Naming Tips – Number 32 in a Series

Continuing with evaluation techniques, here are the general criteria I use to judge names:

  • Is it meaningful?
    Is it unique?
    Is it relevant?
    Does it suggest a benefit?
    Is it memorable?
    Is it appropriate?
    Does it elicit a positive emotion?
    Is it easily pronounceable?
    Is it descriptive?
    Is it in good taste?
    Is it short enough?
    Will it “have legs” over time?
    Does it appeal to all stakeholders?

Now I may assign different weights to different criteria depending upon the entity being named, the product category in which it resides and the perceived desires of target market participants. The scale is usually a 1 to 5 semantic differential scale with five being “absolutely essential” and one as “not at all important”.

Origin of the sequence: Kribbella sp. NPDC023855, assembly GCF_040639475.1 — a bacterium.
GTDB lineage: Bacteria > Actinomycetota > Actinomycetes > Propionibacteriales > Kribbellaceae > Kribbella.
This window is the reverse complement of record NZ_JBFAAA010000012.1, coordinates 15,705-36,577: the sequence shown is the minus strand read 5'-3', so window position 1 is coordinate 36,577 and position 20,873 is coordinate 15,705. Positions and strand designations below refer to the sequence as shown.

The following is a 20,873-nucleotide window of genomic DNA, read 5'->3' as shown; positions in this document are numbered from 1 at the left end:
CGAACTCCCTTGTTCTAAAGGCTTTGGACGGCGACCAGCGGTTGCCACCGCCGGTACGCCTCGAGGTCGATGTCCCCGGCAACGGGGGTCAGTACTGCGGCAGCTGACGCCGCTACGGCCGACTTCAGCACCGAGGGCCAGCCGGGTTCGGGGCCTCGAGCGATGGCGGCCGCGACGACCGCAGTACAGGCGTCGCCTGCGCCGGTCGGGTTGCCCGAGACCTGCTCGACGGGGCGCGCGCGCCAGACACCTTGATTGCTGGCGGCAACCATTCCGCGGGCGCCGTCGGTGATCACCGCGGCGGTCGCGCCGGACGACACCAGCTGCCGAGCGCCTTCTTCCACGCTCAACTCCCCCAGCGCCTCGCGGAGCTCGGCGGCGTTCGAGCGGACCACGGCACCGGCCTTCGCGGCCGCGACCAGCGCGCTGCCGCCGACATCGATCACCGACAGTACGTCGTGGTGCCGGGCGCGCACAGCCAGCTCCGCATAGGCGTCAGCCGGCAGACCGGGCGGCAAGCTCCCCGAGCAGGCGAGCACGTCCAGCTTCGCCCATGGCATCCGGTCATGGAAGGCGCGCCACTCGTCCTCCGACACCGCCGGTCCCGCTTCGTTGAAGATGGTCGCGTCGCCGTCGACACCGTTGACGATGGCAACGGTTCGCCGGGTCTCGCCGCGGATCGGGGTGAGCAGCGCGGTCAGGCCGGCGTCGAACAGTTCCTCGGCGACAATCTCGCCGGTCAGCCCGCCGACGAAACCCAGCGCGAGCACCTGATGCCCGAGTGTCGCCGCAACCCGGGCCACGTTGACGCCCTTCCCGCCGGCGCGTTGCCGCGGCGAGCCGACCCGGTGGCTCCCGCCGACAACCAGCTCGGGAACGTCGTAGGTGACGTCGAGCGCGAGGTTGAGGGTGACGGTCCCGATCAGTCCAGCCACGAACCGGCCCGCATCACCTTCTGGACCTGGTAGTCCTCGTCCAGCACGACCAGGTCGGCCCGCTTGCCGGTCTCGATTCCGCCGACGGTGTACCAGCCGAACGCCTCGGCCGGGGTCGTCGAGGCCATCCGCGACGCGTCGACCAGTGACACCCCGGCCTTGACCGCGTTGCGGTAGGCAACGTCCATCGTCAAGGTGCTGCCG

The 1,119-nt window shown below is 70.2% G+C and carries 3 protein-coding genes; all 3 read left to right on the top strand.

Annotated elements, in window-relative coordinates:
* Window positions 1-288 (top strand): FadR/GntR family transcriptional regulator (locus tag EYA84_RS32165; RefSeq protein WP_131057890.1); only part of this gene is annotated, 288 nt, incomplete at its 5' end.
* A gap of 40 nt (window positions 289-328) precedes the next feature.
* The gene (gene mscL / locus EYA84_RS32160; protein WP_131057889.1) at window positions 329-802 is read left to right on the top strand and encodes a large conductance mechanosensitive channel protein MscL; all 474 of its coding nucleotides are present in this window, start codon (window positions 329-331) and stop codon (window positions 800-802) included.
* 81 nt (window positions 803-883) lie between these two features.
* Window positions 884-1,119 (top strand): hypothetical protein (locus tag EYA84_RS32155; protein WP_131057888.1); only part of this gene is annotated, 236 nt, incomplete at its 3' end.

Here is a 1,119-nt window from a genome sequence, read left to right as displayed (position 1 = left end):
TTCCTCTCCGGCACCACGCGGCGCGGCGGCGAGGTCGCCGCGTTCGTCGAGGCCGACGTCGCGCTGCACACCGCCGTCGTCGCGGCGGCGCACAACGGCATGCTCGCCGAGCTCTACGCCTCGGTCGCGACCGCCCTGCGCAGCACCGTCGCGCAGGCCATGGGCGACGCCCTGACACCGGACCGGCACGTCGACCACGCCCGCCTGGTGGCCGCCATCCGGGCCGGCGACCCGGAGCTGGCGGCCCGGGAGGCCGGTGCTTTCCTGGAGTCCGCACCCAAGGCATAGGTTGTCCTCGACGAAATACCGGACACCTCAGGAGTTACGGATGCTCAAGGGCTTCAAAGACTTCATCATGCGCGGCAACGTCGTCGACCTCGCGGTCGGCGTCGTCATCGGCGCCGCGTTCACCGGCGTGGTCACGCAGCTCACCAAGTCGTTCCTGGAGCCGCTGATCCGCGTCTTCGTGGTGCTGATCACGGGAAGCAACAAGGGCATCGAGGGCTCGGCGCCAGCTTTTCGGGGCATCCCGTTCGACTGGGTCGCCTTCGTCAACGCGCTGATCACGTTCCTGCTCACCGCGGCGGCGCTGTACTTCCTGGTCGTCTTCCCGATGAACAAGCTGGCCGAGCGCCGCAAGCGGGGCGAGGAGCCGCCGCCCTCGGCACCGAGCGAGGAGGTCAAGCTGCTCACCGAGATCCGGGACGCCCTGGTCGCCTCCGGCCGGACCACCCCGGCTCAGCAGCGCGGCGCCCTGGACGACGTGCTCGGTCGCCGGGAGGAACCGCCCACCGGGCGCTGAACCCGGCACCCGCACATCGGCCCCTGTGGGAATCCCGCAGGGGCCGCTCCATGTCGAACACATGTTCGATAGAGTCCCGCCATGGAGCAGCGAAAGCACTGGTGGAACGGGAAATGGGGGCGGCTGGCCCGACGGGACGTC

Once the weights are applied for each criterion, I rate each name candidate against each. Again, I use a semantic differential scale, five being “absolutely meets this criterion” and one being “absolutely does not meet this criterion”. I multiple each candidate’s score for a particular criterion by the weight I’ve assigned to it. Then I add up the resulting individual scores for each candidate.

Now this is a “scientific” approach to evaluation. For me it’s just a guideline.

There are times I’ll recommend a name that isn’t one of the five highest scoring simply because I’ve created one or two “out-of-the-box” candidates that defy scoring but just “seem right”.

Anyway, if you’re looking for a way to winnow down a list of quality candidates, this approach can be helpful.

Martin Jelsema

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